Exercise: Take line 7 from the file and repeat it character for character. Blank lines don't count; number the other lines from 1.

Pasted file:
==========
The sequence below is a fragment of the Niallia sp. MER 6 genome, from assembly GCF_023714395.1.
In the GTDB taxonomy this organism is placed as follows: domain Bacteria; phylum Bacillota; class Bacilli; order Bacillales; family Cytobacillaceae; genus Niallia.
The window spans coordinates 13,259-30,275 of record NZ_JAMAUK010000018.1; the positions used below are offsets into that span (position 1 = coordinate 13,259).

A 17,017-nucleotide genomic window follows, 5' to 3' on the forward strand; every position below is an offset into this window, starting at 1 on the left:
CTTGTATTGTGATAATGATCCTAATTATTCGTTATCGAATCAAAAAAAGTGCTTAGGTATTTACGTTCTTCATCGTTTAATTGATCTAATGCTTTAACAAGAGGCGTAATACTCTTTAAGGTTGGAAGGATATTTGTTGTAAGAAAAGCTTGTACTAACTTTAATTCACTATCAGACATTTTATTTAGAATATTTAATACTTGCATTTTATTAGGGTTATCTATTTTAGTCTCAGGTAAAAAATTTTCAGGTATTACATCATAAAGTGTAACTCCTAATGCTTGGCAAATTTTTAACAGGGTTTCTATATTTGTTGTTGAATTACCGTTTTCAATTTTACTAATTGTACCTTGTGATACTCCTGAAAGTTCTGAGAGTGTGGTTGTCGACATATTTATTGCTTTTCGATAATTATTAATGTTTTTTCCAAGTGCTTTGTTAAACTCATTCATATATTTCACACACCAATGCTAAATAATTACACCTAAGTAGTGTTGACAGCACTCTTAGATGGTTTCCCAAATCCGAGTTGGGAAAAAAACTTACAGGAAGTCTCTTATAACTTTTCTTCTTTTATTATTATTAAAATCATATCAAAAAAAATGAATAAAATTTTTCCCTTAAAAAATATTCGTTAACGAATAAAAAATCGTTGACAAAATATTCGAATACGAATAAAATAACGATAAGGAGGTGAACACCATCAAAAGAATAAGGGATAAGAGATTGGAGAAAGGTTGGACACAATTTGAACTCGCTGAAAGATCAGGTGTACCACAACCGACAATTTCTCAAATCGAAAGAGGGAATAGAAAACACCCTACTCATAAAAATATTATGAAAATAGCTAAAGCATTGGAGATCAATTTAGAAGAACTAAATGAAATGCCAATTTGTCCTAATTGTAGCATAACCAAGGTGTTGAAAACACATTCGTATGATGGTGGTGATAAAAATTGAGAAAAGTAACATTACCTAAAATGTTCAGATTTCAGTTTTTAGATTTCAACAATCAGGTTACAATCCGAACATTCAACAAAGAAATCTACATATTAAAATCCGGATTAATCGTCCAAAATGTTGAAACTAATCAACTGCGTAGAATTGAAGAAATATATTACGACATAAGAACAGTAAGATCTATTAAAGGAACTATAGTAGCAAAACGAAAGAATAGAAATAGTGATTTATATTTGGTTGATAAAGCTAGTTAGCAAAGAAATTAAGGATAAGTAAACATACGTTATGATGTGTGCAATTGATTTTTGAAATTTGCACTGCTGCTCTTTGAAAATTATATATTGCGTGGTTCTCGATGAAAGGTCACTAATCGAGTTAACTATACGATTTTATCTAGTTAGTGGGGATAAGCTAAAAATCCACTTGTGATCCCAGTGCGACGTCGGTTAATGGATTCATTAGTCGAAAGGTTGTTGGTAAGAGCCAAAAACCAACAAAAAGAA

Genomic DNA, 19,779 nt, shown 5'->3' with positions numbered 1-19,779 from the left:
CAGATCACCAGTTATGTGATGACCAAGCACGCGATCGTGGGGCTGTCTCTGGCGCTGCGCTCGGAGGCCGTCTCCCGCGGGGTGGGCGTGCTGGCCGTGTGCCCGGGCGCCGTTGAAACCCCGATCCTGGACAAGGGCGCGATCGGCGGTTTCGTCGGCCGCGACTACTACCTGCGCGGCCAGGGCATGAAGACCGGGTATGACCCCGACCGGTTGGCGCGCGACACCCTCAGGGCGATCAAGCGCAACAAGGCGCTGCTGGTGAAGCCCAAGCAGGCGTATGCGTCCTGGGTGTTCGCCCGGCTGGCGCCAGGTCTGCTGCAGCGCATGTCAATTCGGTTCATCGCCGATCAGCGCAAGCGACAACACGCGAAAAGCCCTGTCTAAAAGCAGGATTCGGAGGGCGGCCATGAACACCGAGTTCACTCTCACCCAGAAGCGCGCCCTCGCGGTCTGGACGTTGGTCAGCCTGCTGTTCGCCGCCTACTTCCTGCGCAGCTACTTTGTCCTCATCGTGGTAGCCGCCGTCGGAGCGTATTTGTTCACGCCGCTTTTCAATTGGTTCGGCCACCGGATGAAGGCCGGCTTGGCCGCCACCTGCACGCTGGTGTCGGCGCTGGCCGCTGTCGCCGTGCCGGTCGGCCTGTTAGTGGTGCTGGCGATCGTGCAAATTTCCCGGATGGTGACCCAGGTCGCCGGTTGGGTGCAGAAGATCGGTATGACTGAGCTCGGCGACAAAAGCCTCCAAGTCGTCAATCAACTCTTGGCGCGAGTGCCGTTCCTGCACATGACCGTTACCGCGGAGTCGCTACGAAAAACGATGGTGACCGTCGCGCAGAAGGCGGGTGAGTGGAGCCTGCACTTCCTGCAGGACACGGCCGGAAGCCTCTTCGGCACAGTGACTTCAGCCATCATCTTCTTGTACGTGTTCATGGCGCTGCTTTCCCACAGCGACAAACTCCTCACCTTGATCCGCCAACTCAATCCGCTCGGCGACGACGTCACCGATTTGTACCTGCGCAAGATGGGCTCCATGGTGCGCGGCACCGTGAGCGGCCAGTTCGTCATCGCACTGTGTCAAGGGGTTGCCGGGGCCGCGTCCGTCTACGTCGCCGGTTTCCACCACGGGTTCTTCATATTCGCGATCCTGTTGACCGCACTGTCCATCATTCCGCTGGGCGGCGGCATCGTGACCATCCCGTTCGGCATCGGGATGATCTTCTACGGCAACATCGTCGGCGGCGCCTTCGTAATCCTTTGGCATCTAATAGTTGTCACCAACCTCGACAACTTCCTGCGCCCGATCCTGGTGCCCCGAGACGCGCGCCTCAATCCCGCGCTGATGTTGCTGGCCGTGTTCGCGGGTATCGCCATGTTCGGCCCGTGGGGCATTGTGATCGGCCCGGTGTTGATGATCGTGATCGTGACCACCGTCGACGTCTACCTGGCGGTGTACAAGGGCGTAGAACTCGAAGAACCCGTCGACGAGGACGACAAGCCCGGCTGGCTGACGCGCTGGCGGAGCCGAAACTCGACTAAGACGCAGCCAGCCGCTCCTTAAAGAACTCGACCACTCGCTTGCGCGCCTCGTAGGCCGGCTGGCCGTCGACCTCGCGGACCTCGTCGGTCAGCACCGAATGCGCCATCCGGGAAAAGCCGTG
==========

CAGATCACCAGTTATGTGATGACCAAGCACGCGATCGTGGGGCTGTCTCTGGCGCTGCGCTCGGAGGCCGTCTCCCGCGGGGTGGGCGTGCTGGCCGTGTGCCCGGGCGCCGTTGAAACCCCGATCCTGGACAAGGGCGCGATCGGCGGTTTCGTCGGCCGCGACTACTACCTGCGCGGCCAGGGCATGAAGACCGGGTATGACCCCGACCGGTTGGCGCGCGACACCCTCAGGGCGATCAAGCGCAACAAGGCGCTGCTGGTGAAGCCCAAGCAGGCGTATGCGTCCTGGGTGTTCGCCCGGCTGGCGCCAGGTCTGCTGCAGCGCATGTCAATTCGGTTCATCGCCGATCAGCGCAAGCGACAACACGCGAAAAGCCCTGTCTAAAAGCAGGATTCGGAGGGCGGCCATGAACACCGAGTTCACTCTCACCCAGAAGCGCGCCCTCGCGGTCTGGACGTTGGTCAGCCTGCTGTTCGCCGCCTACTTCCTGCGCAGCTACTTTGTCCTCATCGTGGTAGCCGCCGTCGGAGCGTATTTGTTCACGCCGCTTTTCAATTGGTTCGGCCACCGGATGAAGGCCGGCTTGGCCGCCACCTGCACGCTGGTGTCGGCGCTGGCCGCTGTCGCCGTGCCGGTCGGCCTGTTAGTGGTGCTGGCGATCGTGCAAATTTCCCGGATGGTGACCCAGGTCGCCGGTTGGGTGCAGAAGATCGGTATGACTGAGCTCGGCGACAAAAGCCTCCAAGTCGTCAATCAACTCTTGGCGCGAGTGCCGTTCCTGCACATGACCGTTACCGCGGAGTCGCTACGAAAAACGATGGTGACCGTCGCGCAGAAGGCGGGTGAGTGGAGCCTGCACTTCCTGCAGGACACGGCCGGAAGCCTCTTCGGCACAGTGACTTCAGCCATCATCTTCTTGTACGTGTTCATGGCGCTGCTTTCCCACAGCGACAAACTCCTCACCTTGATCCGCCAACTCAATCCGCTCGGCGACGACGTCACCGATTTGTACCTGCGCAAGATGGGCTCCATGGTGCGCGGCACCGTGAGCGGCCAGTTCGTCATCGCACTGTGTCAAGGGGTTGCCGGGGCCGCGTCCGTCTACGTCGCCGGTTTCCACCACGGGTTCTTCATATTCGCGATCCTGTTGACCGCACTGTCCATCATTCCGCTGGGCGGCGGCATCGTGACCATCCCGTTCGGCATCGGGATGATCTTCTACGGCAACATCGTCGGCGGCGCCTTCGTAATCCTTTGGCATCTAATAGTTGTCACCAACCTCGACAACTTCCTGCGCCCGATCCTGGTGCCCCGAGACGCGCGCCTCAATCCCGCGCTGATGTTGCTGGCCGTGTTCGCGGGTATCGCCATGTTCGGCCCGTGGGGCATTGTGATCGGCCCGGTGTTGATGATCGTGATCGTGACCACCGTCGACGTCTACCTGGCGGTGTACAAGGGCGTAGAACTCGAAGAACCCGTCGACGAGGACGACAAGCCCGGCTGGCTGACGCGCTGGCGGAGCCGAAACTCGACTAAGACGCAGCCAGCCGCTCCTTAAAGAACTCGACCACTCGCTTGCGCGCCTCGTAGGCCGGCTGGCCGTCGACCTCGCGGACCTCGTCGGTCAGCACCGAATGCGCCATCCGGGAAAAGCCGTG